Here is a quick Python script demonstrating blinking the trance vibe LEDs.

And a video of them in action:

But why were the LEDs removed?
The first answer that may spring to mind is cost cutting… but it doesn’t make too much sense at first, because LEDs are pretty cheap. Or are they? Simply poking them out of holes the front of the enclosure would wreck the watertightness of the enclosure without some kind of gaskets, sealants, or clear windows to cover the openings. Even though the game’s creator says the device was not intended to be sexual, if you put humans near something that vibrates, the first thing they will do is stick it on their fun bits. No. Exceptions. Having openings in an ultimately line-powered device meant to be used that close to the body might have opened them up to regulatory headaches, e.g. medical-grade power supply isolation, and might just not have been a good idea overall.

Oh boy… that tickles!

The most logical reason for the removal of the LEDs, though, is that they just wouldn’t really work. Unless you are a contortionist, there are very few ways one could use this device as intended and still have them in your line of sight. I suppose it’s possible they were meant to work as a very early Ambilight-type system if played in a darkened room, but you’d still need some pretty bright LEDs and a pretty small room. It also wouldn’t work from a shirt or pants pocket, or with the protective cover on.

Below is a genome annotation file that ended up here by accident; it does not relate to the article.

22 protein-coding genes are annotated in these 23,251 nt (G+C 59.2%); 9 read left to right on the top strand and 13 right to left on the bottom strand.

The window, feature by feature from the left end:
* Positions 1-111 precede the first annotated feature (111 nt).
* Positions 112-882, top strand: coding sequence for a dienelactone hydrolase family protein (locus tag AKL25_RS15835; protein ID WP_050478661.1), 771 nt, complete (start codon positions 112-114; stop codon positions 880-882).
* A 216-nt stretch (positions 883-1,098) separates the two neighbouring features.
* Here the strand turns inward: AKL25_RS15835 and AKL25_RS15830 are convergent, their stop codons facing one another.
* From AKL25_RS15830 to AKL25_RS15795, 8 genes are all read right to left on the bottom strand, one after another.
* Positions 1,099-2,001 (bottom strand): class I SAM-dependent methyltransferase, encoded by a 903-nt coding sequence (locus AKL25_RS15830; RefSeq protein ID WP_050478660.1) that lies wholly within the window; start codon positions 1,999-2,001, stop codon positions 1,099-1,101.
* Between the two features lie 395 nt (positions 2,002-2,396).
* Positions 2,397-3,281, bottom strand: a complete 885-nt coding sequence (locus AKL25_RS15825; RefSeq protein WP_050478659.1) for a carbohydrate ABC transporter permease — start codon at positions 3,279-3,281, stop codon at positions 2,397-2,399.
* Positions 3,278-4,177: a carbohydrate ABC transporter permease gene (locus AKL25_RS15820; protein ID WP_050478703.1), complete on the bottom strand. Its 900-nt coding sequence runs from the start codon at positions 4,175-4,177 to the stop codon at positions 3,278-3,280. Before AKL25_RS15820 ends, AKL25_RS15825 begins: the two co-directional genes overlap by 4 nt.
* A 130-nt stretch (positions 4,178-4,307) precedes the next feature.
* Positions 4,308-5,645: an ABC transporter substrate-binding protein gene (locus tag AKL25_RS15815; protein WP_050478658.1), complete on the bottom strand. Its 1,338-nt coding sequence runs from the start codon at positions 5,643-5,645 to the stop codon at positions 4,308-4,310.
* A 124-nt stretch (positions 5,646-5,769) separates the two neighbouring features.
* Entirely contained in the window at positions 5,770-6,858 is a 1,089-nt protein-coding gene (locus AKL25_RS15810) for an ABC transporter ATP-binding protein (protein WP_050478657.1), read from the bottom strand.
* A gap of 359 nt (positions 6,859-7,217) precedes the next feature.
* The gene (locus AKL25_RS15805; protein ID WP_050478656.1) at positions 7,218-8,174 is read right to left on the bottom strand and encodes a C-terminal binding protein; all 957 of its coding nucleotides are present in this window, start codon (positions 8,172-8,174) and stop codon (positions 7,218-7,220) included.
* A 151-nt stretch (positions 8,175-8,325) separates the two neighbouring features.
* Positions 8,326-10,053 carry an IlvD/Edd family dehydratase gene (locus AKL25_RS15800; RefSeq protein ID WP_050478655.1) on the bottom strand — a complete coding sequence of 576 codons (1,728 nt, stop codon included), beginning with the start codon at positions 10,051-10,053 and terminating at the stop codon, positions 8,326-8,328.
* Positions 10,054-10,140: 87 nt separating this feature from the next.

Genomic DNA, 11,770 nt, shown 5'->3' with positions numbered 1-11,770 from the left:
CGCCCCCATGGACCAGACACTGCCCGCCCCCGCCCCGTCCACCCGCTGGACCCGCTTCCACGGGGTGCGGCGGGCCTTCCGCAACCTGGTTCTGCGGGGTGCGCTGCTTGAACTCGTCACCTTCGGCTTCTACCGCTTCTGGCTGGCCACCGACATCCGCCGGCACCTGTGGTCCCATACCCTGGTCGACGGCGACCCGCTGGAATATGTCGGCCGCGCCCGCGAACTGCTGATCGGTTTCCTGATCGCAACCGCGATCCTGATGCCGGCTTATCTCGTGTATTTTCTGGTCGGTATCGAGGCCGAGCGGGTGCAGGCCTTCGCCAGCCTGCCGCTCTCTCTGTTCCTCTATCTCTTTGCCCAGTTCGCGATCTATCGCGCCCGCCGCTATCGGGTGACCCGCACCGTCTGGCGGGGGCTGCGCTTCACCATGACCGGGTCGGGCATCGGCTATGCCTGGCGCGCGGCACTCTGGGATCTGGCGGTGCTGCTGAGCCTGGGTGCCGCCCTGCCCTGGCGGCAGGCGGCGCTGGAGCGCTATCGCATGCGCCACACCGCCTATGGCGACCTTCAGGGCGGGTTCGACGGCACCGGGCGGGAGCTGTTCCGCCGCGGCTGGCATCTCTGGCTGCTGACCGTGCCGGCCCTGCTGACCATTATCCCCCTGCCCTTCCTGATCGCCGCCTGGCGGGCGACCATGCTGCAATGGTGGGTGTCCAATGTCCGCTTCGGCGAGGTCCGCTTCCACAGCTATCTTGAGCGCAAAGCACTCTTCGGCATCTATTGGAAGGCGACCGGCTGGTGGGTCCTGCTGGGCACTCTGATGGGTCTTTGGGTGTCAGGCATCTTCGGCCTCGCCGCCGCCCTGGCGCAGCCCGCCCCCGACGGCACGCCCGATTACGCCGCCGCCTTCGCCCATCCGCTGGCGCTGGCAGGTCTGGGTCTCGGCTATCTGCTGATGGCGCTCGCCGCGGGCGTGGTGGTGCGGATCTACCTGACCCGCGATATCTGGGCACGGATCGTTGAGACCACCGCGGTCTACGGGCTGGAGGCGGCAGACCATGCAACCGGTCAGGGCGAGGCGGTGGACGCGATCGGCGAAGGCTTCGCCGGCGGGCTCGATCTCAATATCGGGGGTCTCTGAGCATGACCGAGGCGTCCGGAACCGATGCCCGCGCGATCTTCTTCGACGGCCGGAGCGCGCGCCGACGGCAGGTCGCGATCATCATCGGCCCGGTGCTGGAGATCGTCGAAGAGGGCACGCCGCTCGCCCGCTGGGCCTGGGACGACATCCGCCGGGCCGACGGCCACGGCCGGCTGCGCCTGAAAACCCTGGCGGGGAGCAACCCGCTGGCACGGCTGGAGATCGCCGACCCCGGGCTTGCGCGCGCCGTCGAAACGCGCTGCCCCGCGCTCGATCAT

The rest of the circuit

Operationally, the circuit inside is actually pretty close to Drmn’ Trance Vibe, although approached in a very circuitous way. Both generate a PWM signal that controls a transistor to modulate the motor speed. In the ASCII vibrator though, rather than directly generate the PWM signal from the microcontroller, it instead outputs an 8-bit value via I/O pins to a crude DAC (R-2R ladder), which feeds into an opamp (buffer?) and eventually a TL5001 discrete PWM generator. This drives a transistor, which may in turn drive another identical transistor to drive the motor. I have no idea what the 3rd large transistor, next to the PWM generator, is for – I didn’t feel like digging to that level of detail on borrowed hardware that I had to return in working condition :-)

There is a non-stuffed mystery jumper near the large inductor at center, which receives (or would) its output from a similarly non-stuffed diode, and leads to an I/O pin on the microcontroller. In my quick testing, this appeared to be an analog signal which remained at or near ground through all normal operation. I suspect it connects to the overcurrent signal on the PWM generator, and would cause the CPU to halt the motor if tripped, but don’t bet the farm on this. It doesn’t appear to invoke a bootloader, diagnostic mode or anything similarly interesting.

Here are hi-res pics of the PCB, if anyone is interested:

Top of ASCII Trance Vibrator PCB
Top of ASCII Trance Vibrator PCB
Bottom of ASCII Trance Vibrator PCB
Bottom of ASCII Trance Vibrator PCB